Property investors could lose capital gains tax concessions as the Turnbull government looks at ways of improving housing affordability and its own budget bottom line.
Options being worked through include following Labor in halving the 50 per cent discount on capital gains tax to 25 per cent or reducing it by another amount, the Australian Financial Review reported on Thursday.
Another option is adopting a phased model in which the discount would increase the longer the property was held.
A property would have to be held for several years before the investor was eligible for the full 50 per cent discount.
As it stands now, the discount applies as long as the investor holds the asset for a minimum of 12 months.
Treasurer Scott Morrison insists he has “absolutely no desire whatsoever” to raise taxes, but the government is facing the double-whammy of falling revenue and increasing spending as it prepares the May budget.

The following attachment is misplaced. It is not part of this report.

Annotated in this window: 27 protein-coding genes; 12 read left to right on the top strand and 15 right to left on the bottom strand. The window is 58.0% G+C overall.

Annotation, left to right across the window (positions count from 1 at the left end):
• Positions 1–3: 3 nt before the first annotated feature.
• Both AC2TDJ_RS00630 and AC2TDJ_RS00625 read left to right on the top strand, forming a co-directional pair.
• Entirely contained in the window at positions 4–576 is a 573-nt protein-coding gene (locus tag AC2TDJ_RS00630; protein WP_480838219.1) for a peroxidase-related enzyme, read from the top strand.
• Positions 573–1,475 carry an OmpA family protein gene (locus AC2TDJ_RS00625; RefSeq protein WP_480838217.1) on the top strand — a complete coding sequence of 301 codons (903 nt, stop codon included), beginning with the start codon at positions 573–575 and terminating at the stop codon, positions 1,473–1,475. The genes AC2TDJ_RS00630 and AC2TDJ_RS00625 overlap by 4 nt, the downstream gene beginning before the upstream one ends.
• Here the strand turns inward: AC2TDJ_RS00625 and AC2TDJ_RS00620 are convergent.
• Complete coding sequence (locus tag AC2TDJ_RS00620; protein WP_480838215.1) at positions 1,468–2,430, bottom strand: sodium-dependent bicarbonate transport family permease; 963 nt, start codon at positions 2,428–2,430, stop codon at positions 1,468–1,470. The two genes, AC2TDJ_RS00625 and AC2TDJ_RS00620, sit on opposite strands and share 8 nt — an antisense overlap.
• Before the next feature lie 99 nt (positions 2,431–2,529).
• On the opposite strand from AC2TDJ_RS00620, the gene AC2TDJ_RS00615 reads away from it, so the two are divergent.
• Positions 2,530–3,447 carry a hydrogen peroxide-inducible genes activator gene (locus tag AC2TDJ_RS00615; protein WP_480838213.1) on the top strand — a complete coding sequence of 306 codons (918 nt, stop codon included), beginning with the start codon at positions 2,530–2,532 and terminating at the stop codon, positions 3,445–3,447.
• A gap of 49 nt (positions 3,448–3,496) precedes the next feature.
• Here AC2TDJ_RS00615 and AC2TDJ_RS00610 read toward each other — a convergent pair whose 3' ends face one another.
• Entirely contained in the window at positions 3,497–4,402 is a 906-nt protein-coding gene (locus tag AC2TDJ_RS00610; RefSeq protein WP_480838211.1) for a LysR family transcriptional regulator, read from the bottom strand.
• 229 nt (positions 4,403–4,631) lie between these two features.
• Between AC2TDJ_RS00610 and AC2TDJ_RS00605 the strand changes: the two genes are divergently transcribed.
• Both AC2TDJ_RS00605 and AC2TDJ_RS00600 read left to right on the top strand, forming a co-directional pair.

“We will exhaust every option we have to deal with the expenditure problem we have. Once that is done, the budget will then be framed,” he told Fairfax Media
Asked directly if that meant a tax rise was on the cards, he said: “The menu of options is well known.”
Minister for Education and Training Simon Birmingham refused to comment on speculation about changes to capital gains tax concessions, saying it wasn’t his portfolio.
We’re still months away from the budget but our government doesn’t want to see tax go up,” he told ABC radio.
“Our view is we should be able to prioritise spending in Australia where we need it.”
Senator Birmingham said the government was not looking at tax increases “at the present”.